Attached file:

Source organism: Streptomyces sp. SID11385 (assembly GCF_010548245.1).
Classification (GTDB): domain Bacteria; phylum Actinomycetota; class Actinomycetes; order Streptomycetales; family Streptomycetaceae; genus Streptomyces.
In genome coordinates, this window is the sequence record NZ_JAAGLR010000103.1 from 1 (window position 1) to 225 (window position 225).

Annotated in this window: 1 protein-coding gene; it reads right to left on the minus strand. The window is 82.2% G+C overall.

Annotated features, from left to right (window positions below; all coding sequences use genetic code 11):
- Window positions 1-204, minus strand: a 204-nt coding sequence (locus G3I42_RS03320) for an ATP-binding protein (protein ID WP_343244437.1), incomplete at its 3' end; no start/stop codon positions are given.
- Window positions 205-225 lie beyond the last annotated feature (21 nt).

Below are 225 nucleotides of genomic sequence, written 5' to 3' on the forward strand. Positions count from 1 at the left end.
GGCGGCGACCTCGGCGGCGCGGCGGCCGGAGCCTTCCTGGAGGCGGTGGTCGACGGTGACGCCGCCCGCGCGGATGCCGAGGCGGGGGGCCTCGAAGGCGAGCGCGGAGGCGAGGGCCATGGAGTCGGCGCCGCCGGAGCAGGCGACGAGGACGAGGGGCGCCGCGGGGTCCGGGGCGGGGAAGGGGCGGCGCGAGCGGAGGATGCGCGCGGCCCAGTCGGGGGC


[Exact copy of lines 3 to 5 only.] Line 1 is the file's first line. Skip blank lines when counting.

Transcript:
In genome coordinates, this window is the sequence record NZ_JAAGLR010000103.1 from 1 (window position 1) to 225 (window position 225).

Annotated in this window: 1 protein-coding gene; it reads right to left on the minus strand. The window is 82.2% G+C overall.

Annotated features, from left to right (window positions below; all coding sequences use genetic code 11):